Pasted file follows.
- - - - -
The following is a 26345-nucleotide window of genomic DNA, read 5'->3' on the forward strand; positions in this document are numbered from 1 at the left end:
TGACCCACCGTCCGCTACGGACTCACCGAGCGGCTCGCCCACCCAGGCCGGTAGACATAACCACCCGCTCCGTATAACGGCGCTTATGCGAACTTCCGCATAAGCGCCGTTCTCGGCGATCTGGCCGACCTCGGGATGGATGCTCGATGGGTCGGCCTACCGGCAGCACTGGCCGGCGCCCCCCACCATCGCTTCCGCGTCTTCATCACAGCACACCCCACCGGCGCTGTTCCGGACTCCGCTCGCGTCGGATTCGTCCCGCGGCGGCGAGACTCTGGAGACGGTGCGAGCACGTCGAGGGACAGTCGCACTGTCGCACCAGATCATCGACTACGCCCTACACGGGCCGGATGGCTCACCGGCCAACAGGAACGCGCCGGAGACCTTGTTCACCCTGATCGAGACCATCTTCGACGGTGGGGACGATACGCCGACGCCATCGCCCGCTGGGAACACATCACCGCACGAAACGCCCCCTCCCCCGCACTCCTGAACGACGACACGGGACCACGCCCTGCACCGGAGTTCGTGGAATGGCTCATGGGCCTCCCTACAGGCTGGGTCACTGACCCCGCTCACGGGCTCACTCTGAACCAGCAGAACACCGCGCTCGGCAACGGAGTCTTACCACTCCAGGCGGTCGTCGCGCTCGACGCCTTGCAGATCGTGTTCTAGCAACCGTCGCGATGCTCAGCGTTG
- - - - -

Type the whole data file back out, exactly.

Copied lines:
The following is a 26345-nucleotide window of genomic DNA, read 5'->3' on the forward strand; positions in this document are numbered from 1 at the left end:
TGACCCACCGTCCGCTACGGACTCACCGAGCGGCTCGCCCACCCAGGCCGGTAGACATAACCACCCGCTCCGTATAACGGCGCTTATGCGAACTTCCGCATAAGCGCCGTTCTCGGCGATCTGGCCGACCTCGGGATGGATGCTCGATGGGTCGGCCTACCGGCAGCACTGGCCGGCGCCCCCCACCATCGCTTCCGCGTCTTCATCACAGCACACCCCACCGGCGCTGTTCCGGACTCCGCTCGCGTCGGATTCGTCCCGCGGCGGCGAGACTCTGGAGACGGTGCGAGCACGTCGAGGGACAGTCGCACTGTCGCACCAGATCATCGACTACGCCCTACACGGGCCGGATGGCTCACCGGCCAACAGGAACGCGCCGGAGACCTTGTTCACCCTGATCGAGACCATCTTCGACGGTGGGGACGATACGCCGACGCCATCGCCCGCTGGGAACACATCACCGCACGAAACGCCCCCTCCCCCGCACTCCTGAACGACGACACGGGACCACGCCCTGCACCGGAGTTCGTGGAATGGCTCATGGGCCTCCCTACAGGCTGGGTCACTGACCCCGCTCACGGGCTCACTCTGAACCAGCAGAACACCGCGCTCGGCAACGGAGTCTTACCACTCCAGGCGGTCGTCGCGCTCGACGCCTTGCAGATCGTGTTCTAGCAACCGTCGCGATGCTCAGCGTTG